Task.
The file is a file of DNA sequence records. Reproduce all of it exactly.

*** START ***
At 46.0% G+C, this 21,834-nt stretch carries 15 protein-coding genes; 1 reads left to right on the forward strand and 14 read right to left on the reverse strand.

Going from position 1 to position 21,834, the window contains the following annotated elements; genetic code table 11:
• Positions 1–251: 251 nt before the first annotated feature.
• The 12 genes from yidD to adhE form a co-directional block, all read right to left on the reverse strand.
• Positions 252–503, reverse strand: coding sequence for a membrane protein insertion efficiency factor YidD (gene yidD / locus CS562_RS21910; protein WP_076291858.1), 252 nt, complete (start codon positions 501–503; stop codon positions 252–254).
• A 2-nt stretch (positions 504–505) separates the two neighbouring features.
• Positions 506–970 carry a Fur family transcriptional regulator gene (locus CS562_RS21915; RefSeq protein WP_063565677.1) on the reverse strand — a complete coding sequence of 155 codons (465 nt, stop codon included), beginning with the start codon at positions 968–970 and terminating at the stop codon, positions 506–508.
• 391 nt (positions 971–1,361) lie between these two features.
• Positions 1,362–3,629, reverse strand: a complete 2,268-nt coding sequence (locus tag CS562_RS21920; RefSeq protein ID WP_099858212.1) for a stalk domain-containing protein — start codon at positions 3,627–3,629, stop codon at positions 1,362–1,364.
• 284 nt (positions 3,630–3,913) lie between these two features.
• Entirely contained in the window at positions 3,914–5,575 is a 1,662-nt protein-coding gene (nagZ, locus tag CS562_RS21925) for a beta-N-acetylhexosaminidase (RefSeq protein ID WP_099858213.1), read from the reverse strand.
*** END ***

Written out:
At 46.0% G+C, this 21,834-nt stretch carries 15 protein-coding genes; 1 reads left to right on the forward strand and 14 read right to left on the reverse strand.

Going from position 1 to position 21,834, the window contains the following annotated elements; genetic code table 11:
• Positions 1–251: 251 nt before the first annotated feature.
• The 12 genes from yidD to adhE form a co-directional block, all read right to left on the reverse strand.
• Positions 252–503, reverse strand: coding sequence for a membrane protein insertion efficiency factor YidD (gene yidD / locus CS562_RS21910; protein WP_076291858.1), 252 nt, complete (start codon positions 501–503; stop codon positions 252–254).
• A 2-nt stretch (positions 504–505) separates the two neighbouring features.
• Positions 506–970 carry a Fur family transcriptional regulator gene (locus CS562_RS21915; RefSeq protein WP_063565677.1) on the reverse strand — a complete coding sequence of 155 codons (465 nt, stop codon included), beginning with the start codon at positions 968–970 and terminating at the stop codon, positions 506–508.
• 391 nt (positions 971–1,361) lie between these two features.
• Positions 1,362–3,629, reverse strand: a complete 2,268-nt coding sequence (locus tag CS562_RS21920; RefSeq protein ID WP_099858212.1) for a stalk domain-containing protein — start codon at positions 3,627–3,629, stop codon at positions 1,362–1,364.
• 284 nt (positions 3,630–3,913) lie between these two features.
• Entirely contained in the window at positions 3,914–5,575 is a 1,662-nt protein-coding gene (nagZ, locus tag CS562_RS21925) for a beta-N-acetylhexosaminidase (RefSeq protein ID WP_099858213.1), read from the reverse strand.